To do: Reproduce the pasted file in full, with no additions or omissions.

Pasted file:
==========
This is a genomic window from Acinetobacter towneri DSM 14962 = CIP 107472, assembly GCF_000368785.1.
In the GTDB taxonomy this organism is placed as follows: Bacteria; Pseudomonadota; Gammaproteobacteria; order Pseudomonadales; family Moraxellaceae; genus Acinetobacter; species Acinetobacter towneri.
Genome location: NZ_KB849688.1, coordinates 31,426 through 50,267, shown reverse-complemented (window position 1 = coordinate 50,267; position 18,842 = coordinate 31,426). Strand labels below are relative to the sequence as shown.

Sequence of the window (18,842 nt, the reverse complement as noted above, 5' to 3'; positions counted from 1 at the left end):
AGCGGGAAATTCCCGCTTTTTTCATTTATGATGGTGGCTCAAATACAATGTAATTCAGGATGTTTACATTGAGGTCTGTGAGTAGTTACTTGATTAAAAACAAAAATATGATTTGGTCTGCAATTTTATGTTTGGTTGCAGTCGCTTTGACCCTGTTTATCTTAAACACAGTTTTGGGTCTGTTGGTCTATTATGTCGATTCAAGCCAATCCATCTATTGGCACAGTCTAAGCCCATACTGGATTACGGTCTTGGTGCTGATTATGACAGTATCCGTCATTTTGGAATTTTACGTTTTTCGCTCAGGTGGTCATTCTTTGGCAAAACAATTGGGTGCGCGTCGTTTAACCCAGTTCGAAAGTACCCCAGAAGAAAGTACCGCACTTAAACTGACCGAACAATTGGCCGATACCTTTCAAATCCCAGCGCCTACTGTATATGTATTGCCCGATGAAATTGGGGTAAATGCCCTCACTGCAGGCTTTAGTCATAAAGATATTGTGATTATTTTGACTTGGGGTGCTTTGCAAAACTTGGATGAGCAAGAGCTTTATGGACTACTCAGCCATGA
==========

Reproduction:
This is a genomic window from Acinetobacter towneri DSM 14962 = CIP 107472, assembly GCF_000368785.1.
In the GTDB taxonomy this organism is placed as follows: Bacteria; Pseudomonadota; Gammaproteobacteria; order Pseudomonadales; family Moraxellaceae; genus Acinetobacter; species Acinetobacter towneri.
Genome location: NZ_KB849688.1, coordinates 31,426 through 50,267, shown reverse-complemented (window position 1 = coordinate 50,267; position 18,842 = coordinate 31,426). Strand labels below are relative to the sequence as shown.

Sequence of the window (18,842 nt, the reverse complement as noted above, 5' to 3'; positions counted from 1 at the left end):
AGCGGGAAATTCCCGCTTTTTTCATTTATGATGGTGGCTCAAATACAATGTAATTCAGGATGTTTACATTGAGGTCTGTGAGTAGTTACTTGATTAAAAACAAAAATATGATTTGGTCTGCAATTTTATGTTTGGTTGCAGTCGCTTTGACCCTGTTTATCTTAAACACAGTTTTGGGTCTGTTGGTCTATTATGTCGATTCAAGCCAATCCATCTATTGGCACAGTCTAAGCCCATACTGGATTACGGTCTTGGTGCTGATTATGACAGTATCCGTCATTTTGGAATTTTACGTTTTTCGCTCAGGTGGTCATTCTTTGGCAAAACAATTGGGTGCGCGTCGTTTAACCCAGTTCGAAAGTACCCCAGAAGAAAGTACCGCACTTAAACTGACCGAACAATTGGCCGATACCTTTCAAATCCCAGCGCCTACTGTATATGTATTGCCCGATGAAATTGGGGTAAATGCCCTCACTGCAGGCTTTAGTCATAAAGATATTGTGATTATTTTGACTTGGGGTGCTTTGCAAAACTTGGATGAGCAAGAGCTTTATGGACTACTCAGCCATGA